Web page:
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Our little Dora’s all grown up. Too bad

Submitted by on Tuesday, 10 March 2009 2 Comments

dora the explorerShe takes care of Boots, fights off Swiper, loves her abuela and can fend for herself quite nicely, thank you very much.

Ay, but just as dragons live forever but not so little boys, it seems that Dora the Explorer must grow up, too. Or so say Mattel and Viacom, who’ve teamed to create new Dora set to debut next fall.

“As tweenage Dora, our heroine has moved to the big city, attends middle school and has a whole new fashionable look,” the press release says.

Fashionable look? What’s wrong with the old one? I like the scruffy little toughy with her ready-to-play shorts and sneakers, even if her shirt and shorts clash by most rational standards. I fear for Boots, too. Will a yippy rat dog riding in a purse replace the monkey and the back pack?

I have no problem with Barbie. She’s pure fantasy play, and there’s room for that in any child’s life. Just because Big Guy plays with Batman doesn’t mean his psyche is being shaped to regard himself as a failure if he can’t scale buildings with a Bat-a-rang.

Plus Barbie clearly is an adult. The vampish Bratz give me pause because they force more-mature roles on a doll with child-like faces.

I could live with Bratz – especially since none lives in my house – by thinking, “at least there’s Dora,” a kid who acts like a kid.

Dora, who’s rescued the prince and helped show my guys that girls can hold their own.  Dora, who tromps through the forest without worrying about getting her pointy-toed shoes muddy. Dora, who represents to 3-year-old Boots (my kid, not the monkey but where do you think he came up with that?) the ideal of femininity. Dora, whose nemesis taught Big Guy how to play goalie. “You have to be like Swiper,” his coach told him two seasons ago. “Swipe that ball!”

Dora, who has the top preschool show on commercial television, according to Viacom. But that’s not enough.

“Girls really identify with Dora and we knew that girls would love to have their friend Dora grow up with them, and experience the new things that they were going through themselves,” the press release continues. “The brand captures girls’ existing love of Dora and marries it with the fashion doll play and online experiences older girls enjoy.”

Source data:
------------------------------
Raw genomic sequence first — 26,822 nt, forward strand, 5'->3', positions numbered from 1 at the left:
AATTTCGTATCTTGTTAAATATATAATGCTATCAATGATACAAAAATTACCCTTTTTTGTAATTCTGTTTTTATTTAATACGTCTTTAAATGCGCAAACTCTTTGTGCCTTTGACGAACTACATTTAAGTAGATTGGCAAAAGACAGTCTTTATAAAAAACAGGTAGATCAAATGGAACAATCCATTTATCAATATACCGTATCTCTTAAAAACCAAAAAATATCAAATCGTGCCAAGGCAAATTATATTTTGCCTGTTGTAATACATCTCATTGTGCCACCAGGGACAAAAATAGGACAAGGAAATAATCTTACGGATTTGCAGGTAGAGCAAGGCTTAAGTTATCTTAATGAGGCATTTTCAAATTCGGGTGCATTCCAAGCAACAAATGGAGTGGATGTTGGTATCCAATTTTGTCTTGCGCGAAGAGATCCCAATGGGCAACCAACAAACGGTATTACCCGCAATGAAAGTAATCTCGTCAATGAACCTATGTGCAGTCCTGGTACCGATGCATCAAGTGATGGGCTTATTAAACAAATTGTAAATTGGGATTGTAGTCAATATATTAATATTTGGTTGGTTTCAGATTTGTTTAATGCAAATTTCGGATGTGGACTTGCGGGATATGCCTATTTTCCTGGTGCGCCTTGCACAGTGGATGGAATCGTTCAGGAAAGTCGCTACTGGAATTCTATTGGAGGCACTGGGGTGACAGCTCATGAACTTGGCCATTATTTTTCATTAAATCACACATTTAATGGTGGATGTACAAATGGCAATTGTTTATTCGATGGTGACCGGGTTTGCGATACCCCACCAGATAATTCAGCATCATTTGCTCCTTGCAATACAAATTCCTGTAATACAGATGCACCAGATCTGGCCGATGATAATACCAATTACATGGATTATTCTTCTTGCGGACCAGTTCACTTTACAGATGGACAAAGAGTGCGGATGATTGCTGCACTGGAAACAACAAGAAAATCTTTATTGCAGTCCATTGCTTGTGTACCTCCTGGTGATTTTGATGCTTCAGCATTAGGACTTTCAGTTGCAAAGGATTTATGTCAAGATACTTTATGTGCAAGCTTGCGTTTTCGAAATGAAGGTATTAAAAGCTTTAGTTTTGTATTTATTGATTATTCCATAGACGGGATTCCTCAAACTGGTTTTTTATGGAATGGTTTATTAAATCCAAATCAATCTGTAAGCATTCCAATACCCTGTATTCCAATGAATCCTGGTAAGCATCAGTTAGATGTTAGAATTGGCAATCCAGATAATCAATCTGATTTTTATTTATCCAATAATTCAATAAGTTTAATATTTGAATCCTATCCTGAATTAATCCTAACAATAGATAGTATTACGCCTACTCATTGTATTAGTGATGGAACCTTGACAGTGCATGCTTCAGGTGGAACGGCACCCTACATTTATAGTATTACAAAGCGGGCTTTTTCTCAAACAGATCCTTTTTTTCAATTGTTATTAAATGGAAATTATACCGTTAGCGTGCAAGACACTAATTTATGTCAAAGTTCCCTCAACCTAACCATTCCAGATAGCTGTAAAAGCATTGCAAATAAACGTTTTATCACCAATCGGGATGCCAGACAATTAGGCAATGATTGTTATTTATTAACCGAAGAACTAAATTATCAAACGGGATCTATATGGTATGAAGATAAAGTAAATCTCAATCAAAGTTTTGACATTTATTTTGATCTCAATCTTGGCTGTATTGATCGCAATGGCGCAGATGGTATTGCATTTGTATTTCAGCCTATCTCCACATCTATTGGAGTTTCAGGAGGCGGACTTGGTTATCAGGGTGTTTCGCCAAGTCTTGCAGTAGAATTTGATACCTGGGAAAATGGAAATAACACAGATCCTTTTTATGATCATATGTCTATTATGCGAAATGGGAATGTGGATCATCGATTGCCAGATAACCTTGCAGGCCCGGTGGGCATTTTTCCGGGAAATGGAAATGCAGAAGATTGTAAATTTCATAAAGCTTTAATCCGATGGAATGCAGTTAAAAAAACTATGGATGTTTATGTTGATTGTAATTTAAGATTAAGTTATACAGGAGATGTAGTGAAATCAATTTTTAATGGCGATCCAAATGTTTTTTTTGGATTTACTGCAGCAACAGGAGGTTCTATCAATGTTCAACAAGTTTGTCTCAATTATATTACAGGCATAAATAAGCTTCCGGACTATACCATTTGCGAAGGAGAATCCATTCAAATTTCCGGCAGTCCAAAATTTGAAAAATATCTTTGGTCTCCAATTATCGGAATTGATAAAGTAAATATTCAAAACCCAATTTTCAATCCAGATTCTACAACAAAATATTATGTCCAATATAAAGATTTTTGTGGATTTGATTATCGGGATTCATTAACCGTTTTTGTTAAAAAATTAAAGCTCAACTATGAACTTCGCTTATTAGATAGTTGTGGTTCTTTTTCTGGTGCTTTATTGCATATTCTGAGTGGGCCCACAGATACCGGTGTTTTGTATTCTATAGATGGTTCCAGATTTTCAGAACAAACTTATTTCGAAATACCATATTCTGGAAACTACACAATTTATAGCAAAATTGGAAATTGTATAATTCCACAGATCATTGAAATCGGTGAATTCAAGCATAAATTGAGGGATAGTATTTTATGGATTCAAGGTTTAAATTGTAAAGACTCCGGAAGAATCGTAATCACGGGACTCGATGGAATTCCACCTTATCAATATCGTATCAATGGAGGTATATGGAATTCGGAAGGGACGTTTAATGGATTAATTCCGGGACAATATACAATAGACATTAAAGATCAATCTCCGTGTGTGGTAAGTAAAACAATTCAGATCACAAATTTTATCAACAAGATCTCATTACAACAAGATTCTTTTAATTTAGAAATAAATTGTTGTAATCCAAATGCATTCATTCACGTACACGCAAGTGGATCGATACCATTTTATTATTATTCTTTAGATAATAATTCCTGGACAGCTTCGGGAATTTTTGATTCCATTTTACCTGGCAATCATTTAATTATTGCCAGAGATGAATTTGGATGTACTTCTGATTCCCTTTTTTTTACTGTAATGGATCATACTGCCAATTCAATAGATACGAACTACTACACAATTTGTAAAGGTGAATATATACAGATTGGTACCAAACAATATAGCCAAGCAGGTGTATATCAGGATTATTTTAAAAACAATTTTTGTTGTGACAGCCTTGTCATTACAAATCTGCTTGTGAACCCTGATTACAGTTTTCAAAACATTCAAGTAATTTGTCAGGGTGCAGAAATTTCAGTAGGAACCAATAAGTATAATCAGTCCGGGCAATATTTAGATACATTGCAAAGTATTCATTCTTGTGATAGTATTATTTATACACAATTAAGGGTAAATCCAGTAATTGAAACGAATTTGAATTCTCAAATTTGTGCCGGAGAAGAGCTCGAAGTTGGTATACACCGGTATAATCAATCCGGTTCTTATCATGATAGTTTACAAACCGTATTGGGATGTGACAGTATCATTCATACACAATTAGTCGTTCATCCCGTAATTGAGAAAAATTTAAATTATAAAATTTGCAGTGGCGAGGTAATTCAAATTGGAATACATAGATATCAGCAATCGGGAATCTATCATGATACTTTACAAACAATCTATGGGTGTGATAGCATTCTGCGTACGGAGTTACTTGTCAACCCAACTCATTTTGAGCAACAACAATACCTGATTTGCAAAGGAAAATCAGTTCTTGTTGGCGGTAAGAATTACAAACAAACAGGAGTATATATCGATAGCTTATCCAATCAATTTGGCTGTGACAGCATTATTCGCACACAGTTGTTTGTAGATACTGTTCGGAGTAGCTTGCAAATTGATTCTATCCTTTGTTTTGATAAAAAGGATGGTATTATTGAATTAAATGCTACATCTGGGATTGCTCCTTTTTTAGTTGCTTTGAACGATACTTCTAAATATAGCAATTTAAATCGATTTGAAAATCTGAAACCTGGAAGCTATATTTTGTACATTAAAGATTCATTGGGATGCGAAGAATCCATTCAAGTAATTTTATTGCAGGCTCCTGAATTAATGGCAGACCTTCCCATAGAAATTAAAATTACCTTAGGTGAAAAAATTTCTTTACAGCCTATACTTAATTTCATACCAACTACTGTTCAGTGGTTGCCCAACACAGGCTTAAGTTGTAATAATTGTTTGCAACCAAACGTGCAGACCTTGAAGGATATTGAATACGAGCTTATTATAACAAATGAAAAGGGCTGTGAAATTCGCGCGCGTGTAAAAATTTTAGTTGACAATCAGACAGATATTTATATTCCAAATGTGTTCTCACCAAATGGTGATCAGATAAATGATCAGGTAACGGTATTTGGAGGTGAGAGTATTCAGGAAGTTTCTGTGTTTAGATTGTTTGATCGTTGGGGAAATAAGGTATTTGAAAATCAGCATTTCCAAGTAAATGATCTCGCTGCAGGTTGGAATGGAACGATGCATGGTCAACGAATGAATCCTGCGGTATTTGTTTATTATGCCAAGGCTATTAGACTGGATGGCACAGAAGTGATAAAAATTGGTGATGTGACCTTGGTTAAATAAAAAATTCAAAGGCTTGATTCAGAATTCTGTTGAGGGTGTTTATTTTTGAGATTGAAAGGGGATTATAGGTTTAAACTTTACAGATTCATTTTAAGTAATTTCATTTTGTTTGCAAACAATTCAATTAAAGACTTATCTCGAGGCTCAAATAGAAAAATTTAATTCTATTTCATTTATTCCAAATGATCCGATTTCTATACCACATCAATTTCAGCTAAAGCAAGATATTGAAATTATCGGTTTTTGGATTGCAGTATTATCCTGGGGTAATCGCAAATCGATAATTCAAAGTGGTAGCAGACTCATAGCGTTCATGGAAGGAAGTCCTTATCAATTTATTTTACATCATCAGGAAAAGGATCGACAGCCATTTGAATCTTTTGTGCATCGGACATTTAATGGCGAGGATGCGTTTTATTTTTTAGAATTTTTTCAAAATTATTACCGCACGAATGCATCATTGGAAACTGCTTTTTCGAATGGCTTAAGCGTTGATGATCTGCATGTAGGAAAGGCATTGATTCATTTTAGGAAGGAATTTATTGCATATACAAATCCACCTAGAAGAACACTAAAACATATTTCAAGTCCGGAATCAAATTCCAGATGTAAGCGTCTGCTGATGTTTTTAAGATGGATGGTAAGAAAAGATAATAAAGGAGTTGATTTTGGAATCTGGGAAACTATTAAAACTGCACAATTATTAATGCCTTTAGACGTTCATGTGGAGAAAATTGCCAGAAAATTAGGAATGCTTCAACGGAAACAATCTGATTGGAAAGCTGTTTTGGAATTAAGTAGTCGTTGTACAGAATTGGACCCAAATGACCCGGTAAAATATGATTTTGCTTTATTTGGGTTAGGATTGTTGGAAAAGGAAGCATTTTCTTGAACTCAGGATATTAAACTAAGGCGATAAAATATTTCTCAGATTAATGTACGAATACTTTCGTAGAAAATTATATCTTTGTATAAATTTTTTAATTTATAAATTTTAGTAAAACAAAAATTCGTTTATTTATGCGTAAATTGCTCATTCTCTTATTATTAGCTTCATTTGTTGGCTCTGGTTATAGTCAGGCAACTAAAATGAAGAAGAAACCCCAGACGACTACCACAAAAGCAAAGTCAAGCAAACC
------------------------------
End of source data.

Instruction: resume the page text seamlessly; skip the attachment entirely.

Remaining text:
The brand turns a fun-loving kid into a tween cliche in order to sell more toys.

It’s that transition that’s troubling. Barbie is what she is and what she has been for 50 years, occasional foray into the world of work aside. Dora’s different.

A blogger at shapingyouth.org articulated the objections much better than I can.

“To me, this message has the potential of being even more destructive than starting out on the consumptionist career path of fluff-n-stuff like Bratz. Why?

“Because it cues girls to an even WORSE message by conveying that girls can START out as unique, brave, active, indie spirits, but behaviorally, by the time they edge into tweenage years, they’d better march like lemmings into the beauty biz to embrace their inner fashionista.”

Bloggers at Packaging Girlhood have started a petition against tween Dora, asking Viacom and Mattel to either drop the version or keep it faithful to Dora’s childhood self.

I fear it’s too late, because if the character is a fall release production likely is well under way. If it’s not, this whole campaign is nothing more than a cynical marketing scheme designed by Mattel/Viacom to create buzz.

Too bad. Dora already had sufficient buzz, and for all the right reasons.

Playing with tween Dora or watching the new show will not create a generation of former fun-lovers who suddenly become obsessed with the size of their thighs at age 11. Society manages to do that now even without tween Dora.

But it’s a shame that manufactures are pointing Dora’s map down the path of trendy clothing and fashionable hairstyles.

Copyright 2009 Debra Legg. All rights reserved.

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  • Amy Jussel said:

    Hi Debra, I think you articulated this quite nicely, (and thanks for the kudos on Shaping Youth!) Glad to see you’re paying it forward (and loved the Puff the Magic Dragon reference…one of my first guitar songs as a teen!) ;-)

    I have a hunch the toy industry is becoming like the ‘formula movie-Hollywood cliche’ where copycats and sequels prevail at the expense of indie-thinking, unique points of view and artistic vision…If we want childhood to be anything more than churning out homogenized ‘sameness’ for tweens under the purported guise of ‘what sells’ then we need to pay attention to the Doras of the world and what they bring to the mass media messaging.

    Like your Puff reference, I’ll turn the wayback machine to the Beatles and hope that Mattel/Nickelodeon will allow Dora to be Dora in her outdoor, explorer-girl ways…Who knows, maybe they’ll decide, “Speaking words of wisdom, Let It Be.” (one can hope, eh?)

  • Danielle Maralori said:

    This should never happen. This is sooooo retared! why would they change Dora? She’s good the way she is! People who are doing this is so stupid! Why? why? think about it! The USA WILL change!